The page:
Realizing the timelines of making appointments, I had intended to settle my appointment next year as I was leaving my January checkup. Unfortunately, I could not because the computer would not allow for an appointment more than six months in advance. That means, I should have made my appointment in June, or so…

So perhaps we do know how–but have gotten the clear message that we as consumers matter very little in the equation.  No wonder we fear not being heard.

Written by Only Anecdotal

3 Sep 2012 at 10:11pm

Evidence-Based Practices and the Full Moon

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5pm came none too soon today, phones ringing, and the strangest and most difficult situations making me wonder what on earth had happened over the weekend.

And then, we all remembered the full moon.

Oh, I have used the full moon as a catch-all explanation before, along with other convenient superstitions. But in truth, it is just another way of expressing that I often feel a need for making sense out of nonsensical situations, and often want some control when in fact I have very little–or absolutely none.

I include the idea of “evidence-based practices” in this conversation tonight, not in the medical sense, but because I often consider the meaning of this concept in my own work, as I try to justify it. Sure, I do keep data for my day job, despite what I talk about here, and am surprised more at the sheer quantity of people served than in any trends I see in those particular numbers. Maybe the numbers I pull are not the right ones. But then, what should I be measuring?

So, I think through the various stories I hear–my evidence, only anecdotal, as I have said–and try to look for patterns. Why so many people from one particular town? I assume a common referral source, but then realize that they are coming from everywhere, from doctor’s offices to hospitals to the neighbor from two towns over. Why so many with the same disability? or the same age? and why all at once?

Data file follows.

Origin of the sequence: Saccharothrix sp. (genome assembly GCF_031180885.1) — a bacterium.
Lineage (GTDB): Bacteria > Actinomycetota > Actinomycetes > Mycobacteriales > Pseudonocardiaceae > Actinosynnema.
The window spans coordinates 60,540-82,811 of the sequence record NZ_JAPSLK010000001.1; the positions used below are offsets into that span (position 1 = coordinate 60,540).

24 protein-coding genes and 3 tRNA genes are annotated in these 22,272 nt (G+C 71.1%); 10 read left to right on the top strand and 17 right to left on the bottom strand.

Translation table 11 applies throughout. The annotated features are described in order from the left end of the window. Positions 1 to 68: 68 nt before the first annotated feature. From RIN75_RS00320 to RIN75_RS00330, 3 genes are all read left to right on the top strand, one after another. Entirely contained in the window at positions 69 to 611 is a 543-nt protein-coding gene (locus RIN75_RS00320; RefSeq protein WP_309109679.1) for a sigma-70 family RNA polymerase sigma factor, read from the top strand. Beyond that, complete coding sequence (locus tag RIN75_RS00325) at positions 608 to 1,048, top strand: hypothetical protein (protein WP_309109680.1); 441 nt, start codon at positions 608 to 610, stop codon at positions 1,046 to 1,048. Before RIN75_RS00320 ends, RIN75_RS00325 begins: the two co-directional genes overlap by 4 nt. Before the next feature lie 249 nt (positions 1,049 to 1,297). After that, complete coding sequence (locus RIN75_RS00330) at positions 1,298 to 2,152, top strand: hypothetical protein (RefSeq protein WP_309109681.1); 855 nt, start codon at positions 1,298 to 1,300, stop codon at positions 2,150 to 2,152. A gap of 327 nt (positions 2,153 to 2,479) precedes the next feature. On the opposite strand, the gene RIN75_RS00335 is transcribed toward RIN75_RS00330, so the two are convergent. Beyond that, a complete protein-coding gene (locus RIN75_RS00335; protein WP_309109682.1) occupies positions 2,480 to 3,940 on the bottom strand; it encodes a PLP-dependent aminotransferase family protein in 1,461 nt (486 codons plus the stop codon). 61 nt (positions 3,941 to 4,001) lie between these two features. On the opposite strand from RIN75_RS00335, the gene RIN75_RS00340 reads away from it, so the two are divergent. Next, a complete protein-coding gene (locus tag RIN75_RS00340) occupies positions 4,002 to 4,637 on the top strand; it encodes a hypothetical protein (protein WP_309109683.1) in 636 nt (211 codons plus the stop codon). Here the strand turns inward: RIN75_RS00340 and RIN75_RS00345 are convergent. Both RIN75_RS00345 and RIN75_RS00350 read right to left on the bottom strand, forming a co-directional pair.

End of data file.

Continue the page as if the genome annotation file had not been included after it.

I try to think of marketing efforts, or people in the community who have talked to me recently, or anything that makes sense of it all.. and rarely can I figure out any sort of reasons. Maybe it’s in the water. Or maybe there really are a lot of people who are turning eighty years old at the same time in a particular town, a town that lacks resources for transportation, perhaps, and a town where reassessed properties have caused taxes to rise dramatically on houses that these octogenarians paid off years ago…

But we have not measured these sorts of things–not effectively–and we certainly have not added transportation resources or other services that may give any sort of opportunity to test what sort of difference they might make.

And this leads me back to thoughts about the full moon, and that natural event that somehow may predict things. The moon, the stars, the transit of Venus… Do they predict anything?

In many ways, I like to deal with uncertainty, to figure out how to cope in spite of it–because in the end, life itself is uncertain. Beyond that, also, sometimes all the causal relationships we try to create may in the end make no difference if the people involved do not believe in them. And they believe in them, because they feel the difference from a qualitative perspective, not because we assign a quantitative value to that difference.

I want to figure out evidence-based practices for people’s lives–but I am not sure that any of us is ever so great at determining what will work best in a situation that is not our own. We can insist that someone will do better in a situation, but in fact, we may be better at predicting the emergency department visits spiking at the full moon.

Perhaps the thing we should measure is whether people, given enough resources, really do figure out their own best practices for themselves, and in what manner they want to use our expert advice.

But for now, it is easy to be superstitious when we have so few other choices. And maybe, just maybe, good things will happen, if I just keep my fingers crossed.